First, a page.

May 20, 2020

Why it’s so Hard to Make Friends after 30.

I had plenty of friends when I was a smelly teenager, what happened?

In high school, I was a loser. I smoked pot, played video games daily, talked too much, and never showered.

I had so many more friends than I do now.

I tried to find sympathy from my mother, “Making friends after 30 is super hard,” I whined over the phone. But she only laughed at me and said, “Oh, baby, if you think it’s hard now, wait til you’re 50.”

Not finding any help there, I decided to reach out to my cousin who was single and living in Boston. Rather than point me in the right direction, she said, “I haven’t had much luck on that front, but I’ve got a really great therapist if you want her number.”

So, I took therapy over friendship for a while, and after getting to know my therapist, I admitted that I was having trouble making friends. She thought on it for a while and finally came out with a brilliant idea that hadn’t crossed my mind:

If you want to meet people, you have to actually leave your apartment.

This was a revelation to me since, in my 20s, I mostly had roommates. Roommates had friends who had friends, who had more friends, and so on. It wasn’t until I was a bit older and more financially stable that I found myself living alone. It is so much harder to justify taking sweatpants off when there isn’t someone there saying, “Come on, I don’t want to go alone.”

So, armed with this new mission, I took the plunge and went full-throttle into…wait, where?

First, you have to figure out where the hell you’re going to meet people.

Being over a year sober now, a bar is not a good place for me. I tried a couple of times only to realize that drinking a Shirley Temple and explaining to every other person, “No, I am not majoring in anything,” isn’t my thing. By the end of the night, all I want is whiskey.

I tried to brainstorm: a supermarket? A museum? The library? The park?

I pictured myself randomly accosting friendly-looking millennials at Trader Joe’s or walking their dogs through a park, and decided wholeheartedly against it.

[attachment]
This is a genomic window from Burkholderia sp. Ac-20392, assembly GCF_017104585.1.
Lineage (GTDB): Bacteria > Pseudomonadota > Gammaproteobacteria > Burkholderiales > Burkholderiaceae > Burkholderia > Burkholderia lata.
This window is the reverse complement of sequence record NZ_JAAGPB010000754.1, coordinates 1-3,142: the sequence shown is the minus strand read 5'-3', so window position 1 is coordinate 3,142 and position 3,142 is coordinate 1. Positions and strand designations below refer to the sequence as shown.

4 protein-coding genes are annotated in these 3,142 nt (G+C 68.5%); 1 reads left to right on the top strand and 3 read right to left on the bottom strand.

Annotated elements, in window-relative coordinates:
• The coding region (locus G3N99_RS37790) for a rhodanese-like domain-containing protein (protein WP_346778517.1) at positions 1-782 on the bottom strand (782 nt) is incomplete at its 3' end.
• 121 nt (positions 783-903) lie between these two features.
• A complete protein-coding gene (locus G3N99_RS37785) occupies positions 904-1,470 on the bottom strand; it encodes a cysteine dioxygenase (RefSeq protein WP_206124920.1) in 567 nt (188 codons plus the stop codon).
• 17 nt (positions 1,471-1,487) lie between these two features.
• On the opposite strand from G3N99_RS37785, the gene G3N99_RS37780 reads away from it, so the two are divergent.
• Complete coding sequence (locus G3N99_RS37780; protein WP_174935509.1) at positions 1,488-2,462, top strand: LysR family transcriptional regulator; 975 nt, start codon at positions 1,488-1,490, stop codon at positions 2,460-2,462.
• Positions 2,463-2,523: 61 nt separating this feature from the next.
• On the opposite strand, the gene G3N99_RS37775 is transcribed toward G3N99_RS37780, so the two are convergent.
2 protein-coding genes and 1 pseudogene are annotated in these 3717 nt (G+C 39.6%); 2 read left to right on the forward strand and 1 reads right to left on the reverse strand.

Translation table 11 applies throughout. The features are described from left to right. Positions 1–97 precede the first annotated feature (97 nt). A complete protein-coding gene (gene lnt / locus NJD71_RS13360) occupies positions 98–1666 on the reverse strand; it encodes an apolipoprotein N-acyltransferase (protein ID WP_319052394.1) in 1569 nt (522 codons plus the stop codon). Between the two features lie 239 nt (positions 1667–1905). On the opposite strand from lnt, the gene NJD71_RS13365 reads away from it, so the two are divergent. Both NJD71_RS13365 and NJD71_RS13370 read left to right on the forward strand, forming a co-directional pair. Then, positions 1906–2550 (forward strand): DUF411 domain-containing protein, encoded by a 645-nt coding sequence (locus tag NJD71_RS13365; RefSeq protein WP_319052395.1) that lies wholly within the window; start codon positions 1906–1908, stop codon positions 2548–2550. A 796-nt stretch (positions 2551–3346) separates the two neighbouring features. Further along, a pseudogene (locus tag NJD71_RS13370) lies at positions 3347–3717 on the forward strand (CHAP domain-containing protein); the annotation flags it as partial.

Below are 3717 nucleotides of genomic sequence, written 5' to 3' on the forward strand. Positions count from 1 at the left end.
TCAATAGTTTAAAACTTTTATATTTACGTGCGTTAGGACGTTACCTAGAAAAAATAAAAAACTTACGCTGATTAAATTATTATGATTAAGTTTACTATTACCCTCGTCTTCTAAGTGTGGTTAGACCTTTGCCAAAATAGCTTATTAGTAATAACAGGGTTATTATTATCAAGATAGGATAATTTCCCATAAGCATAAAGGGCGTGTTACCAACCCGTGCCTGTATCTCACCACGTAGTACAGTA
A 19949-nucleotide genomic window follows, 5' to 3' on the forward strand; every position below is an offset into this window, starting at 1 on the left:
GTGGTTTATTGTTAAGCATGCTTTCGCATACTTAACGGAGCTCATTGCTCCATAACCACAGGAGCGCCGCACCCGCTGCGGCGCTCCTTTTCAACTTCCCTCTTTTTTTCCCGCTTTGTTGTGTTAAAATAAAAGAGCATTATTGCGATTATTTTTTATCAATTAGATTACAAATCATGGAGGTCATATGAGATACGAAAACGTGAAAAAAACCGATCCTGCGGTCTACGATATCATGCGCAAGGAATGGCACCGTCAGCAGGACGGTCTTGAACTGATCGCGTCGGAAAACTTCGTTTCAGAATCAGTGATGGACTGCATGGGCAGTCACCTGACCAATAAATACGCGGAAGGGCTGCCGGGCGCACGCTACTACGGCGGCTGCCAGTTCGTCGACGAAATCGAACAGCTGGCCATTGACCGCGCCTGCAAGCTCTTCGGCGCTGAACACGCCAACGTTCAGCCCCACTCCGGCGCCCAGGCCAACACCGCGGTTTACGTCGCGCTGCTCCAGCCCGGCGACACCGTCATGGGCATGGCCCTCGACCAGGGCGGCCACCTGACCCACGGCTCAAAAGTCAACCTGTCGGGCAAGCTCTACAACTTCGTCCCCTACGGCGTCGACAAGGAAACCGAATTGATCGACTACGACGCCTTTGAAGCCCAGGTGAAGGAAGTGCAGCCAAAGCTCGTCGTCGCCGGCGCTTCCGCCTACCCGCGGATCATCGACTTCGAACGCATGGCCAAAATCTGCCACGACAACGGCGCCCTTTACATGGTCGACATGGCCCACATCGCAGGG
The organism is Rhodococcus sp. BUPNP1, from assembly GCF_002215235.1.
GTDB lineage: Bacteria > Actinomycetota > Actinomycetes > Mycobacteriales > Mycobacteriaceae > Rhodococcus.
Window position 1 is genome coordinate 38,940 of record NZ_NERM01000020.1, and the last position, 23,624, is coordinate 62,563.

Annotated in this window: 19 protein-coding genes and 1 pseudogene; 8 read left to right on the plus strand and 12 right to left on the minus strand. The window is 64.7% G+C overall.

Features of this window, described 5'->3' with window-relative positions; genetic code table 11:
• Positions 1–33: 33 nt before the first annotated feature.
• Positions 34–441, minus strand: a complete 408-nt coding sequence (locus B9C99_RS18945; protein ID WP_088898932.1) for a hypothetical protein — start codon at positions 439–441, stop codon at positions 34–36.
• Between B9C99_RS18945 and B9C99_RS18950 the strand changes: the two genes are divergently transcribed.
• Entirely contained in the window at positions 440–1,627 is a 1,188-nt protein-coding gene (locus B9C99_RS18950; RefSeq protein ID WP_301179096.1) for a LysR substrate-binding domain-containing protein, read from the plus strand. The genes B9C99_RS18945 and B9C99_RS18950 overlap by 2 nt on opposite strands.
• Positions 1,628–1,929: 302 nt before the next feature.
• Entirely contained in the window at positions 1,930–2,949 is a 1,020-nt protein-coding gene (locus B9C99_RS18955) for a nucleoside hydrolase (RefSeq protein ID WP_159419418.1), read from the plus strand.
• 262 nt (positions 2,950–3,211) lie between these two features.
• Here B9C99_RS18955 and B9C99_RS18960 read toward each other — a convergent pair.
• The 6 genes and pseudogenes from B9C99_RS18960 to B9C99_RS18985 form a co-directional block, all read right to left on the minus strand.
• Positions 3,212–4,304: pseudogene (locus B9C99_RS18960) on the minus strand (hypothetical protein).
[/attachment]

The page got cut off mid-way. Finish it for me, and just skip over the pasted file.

That is when my cousin recommended I try finding some friends online. I scoured around and found a website called Meetup, where I learned an even more valuable lesson.

New people are not as patient with your bullsh*t.

Some local group on Meetup got together on Thursdays. I joined up and went to their next meeting. People were kind enough—we had tacos and sat around talking about a variety of things.

I thought things were going well until the conversation turned to “Game of Thrones.” I heard it from across the table. One of the guys was recommending someone to watch it. He said the final season wasn’t that bad, and people were just getting too worked up over a television show. At this, I called over and said:

“The final season of ‘Game of Thrones’ was an insult to fans, and those responsible will burn in the deepest circle of hell.”

The table went silent. People who know me are used to my brand of over-the-top, wildly judgmental humor. These people were not. And that was that.

So, I decided to try and see if any of my friends from other cities had any contacts. This was when I learned something about my age bracket from the friends of friends I was introduced to.

Everyone is married but you.

No matter where you live, or how social you are, there is no avoiding the fact that you’re not married. Not being married in an ocean of married people is the worst. All you can do is sit around these newlyweds and try to decide:

So, which one of you am I going to stay friends with after the divorce?

Married people often do their own thing and, hopefully, enjoy each other’s company. This means they can be finicky about making and sticking to plans.

The only thing more dangerous to your social life than having no one to encourage you to change out of your sweatpants is having someone encouraging you to keep them on.

In the end, it is about patience.

As annoyingly mature as that sounds, the key to making friends after 30 seems to be mostly about patience. People are petri dishes of experience and anxiety.

Everyone has the things they’re already interested in, and friends often disappear into coupledom for periods. You’ve got to be understanding with idiosyncrasies because, at this point, that’s mostly all we are.

Of course, not being a patient person, I just went back to just complaining to friends and my family:

“Well, I could just get a cat,” I told my mother.

“You could,” she agreed.

“But,” I moaned, “What if it doesn’t love me?”

And she said, “That’s why you get a dog, sweetie.”


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